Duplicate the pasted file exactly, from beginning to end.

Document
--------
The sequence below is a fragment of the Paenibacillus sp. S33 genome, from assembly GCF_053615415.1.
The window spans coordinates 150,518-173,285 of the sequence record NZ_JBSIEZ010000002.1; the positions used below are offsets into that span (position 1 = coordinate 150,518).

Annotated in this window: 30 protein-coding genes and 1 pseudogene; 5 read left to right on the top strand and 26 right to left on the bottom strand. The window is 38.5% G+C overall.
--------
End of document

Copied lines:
The sequence below is a fragment of the Paenibacillus sp. S33 genome, from assembly GCF_053615415.1.
The window spans coordinates 150,518-173,285 of the sequence record NZ_JBSIEZ010000002.1; the positions used below are offsets into that span (position 1 = coordinate 150,518).

Annotated in this window: 30 protein-coding genes and 1 pseudogene; 5 read left to right on the top strand and 26 right to left on the bottom strand. The window is 38.5% G+C overall.